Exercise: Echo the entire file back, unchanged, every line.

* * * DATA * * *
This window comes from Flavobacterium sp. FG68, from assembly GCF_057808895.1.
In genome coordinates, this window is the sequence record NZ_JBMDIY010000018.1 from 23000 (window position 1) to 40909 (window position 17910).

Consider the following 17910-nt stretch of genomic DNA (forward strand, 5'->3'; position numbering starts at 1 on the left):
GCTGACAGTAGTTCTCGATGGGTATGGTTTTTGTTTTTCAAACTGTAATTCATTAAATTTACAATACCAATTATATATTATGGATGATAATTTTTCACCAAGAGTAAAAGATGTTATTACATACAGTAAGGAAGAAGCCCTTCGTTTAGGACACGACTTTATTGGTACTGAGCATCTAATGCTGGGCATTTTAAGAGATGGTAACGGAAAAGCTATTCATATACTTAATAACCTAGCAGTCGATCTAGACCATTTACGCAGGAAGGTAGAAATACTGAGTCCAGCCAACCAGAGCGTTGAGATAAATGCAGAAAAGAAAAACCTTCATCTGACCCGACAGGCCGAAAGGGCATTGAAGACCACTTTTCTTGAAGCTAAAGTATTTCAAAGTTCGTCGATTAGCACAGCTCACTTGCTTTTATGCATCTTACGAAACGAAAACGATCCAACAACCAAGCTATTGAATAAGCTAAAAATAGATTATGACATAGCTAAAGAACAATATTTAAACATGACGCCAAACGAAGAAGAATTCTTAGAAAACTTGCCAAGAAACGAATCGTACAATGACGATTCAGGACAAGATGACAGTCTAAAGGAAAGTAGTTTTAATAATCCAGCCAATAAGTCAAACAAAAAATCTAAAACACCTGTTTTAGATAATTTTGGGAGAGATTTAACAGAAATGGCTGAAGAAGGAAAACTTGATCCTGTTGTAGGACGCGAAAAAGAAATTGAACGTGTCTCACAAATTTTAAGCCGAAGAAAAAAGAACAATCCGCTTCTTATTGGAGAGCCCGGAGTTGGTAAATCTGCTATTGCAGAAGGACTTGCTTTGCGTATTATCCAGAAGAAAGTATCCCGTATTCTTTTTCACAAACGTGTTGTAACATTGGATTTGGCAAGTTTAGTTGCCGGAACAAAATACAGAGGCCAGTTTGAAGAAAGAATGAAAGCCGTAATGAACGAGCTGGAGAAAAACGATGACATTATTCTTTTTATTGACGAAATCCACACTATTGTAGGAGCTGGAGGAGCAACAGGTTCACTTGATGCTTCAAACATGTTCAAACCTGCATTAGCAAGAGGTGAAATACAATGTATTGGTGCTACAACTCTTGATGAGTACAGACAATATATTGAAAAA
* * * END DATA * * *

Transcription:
This window comes from Flavobacterium sp. FG68, from assembly GCF_057808895.1.
In genome coordinates, this window is the sequence record NZ_JBMDIY010000018.1 from 23000 (window position 1) to 40909 (window position 17910).

Consider the following 17910-nt stretch of genomic DNA (forward strand, 5'->3'; position numbering starts at 1 on the left):
GCTGACAGTAGTTCTCGATGGGTATGGTTTTTGTTTTTCAAACTGTAATTCATTAAATTTACAATACCAATTATATATTATGGATGATAATTTTTCACCAAGAGTAAAAGATGTTATTACATACAGTAAGGAAGAAGCCCTTCGTTTAGGACACGACTTTATTGGTACTGAGCATCTAATGCTGGGCATTTTAAGAGATGGTAACGGAAAAGCTATTCATATACTTAATAACCTAGCAGTCGATCTAGACCATTTACGCAGGAAGGTAGAAATACTGAGTCCAGCCAACCAGAGCGTTGAGATAAATGCAGAAAAGAAAAACCTTCATCTGACCCGACAGGCCGAAAGGGCATTGAAGACCACTTTTCTTGAAGCTAAAGTATTTCAAAGTTCGTCGATTAGCACAGCTCACTTGCTTTTATGCATCTTACGAAACGAAAACGATCCAACAACCAAGCTATTGAATAAGCTAAAAATAGATTATGACATAGCTAAAGAACAATATTTAAACATGACGCCAAACGAAGAAGAATTCTTAGAAAACTTGCCAAGAAACGAATCGTACAATGACGATTCAGGACAAGATGACAGTCTAAAGGAAAGTAGTTTTAATAATCCAGCCAATAAGTCAAACAAAAAATCTAAAACACCTGTTTTAGATAATTTTGGGAGAGATTTAACAGAAATGGCTGAAGAAGGAAAACTTGATCCTGTTGTAGGACGCGAAAAAGAAATTGAACGTGTCTCACAAATTTTAAGCCGAAGAAAAAAGAACAATCCGCTTCTTATTGGAGAGCCCGGAGTTGGTAAATCTGCTATTGCAGAAGGACTTGCTTTGCGTATTATCCAGAAGAAAGTATCCCGTATTCTTTTTCACAAACGTGTTGTAACATTGGATTTGGCAAGTTTAGTTGCCGGAACAAAATACAGAGGCCAGTTTGAAGAAAGAATGAAAGCCGTAATGAACGAGCTGGAGAAAAACGATGACATTATTCTTTTTATTGACGAAATCCACACTATTGTAGGAGCTGGAGGAGCAACAGGTTCACTTGATGCTTCAAACATGTTCAAACCTGCATTAGCAAGAGGTGAAATACAATGTATTGGTGCTACAACTCTTGATGAGTACAGACAATATATTGAAAAA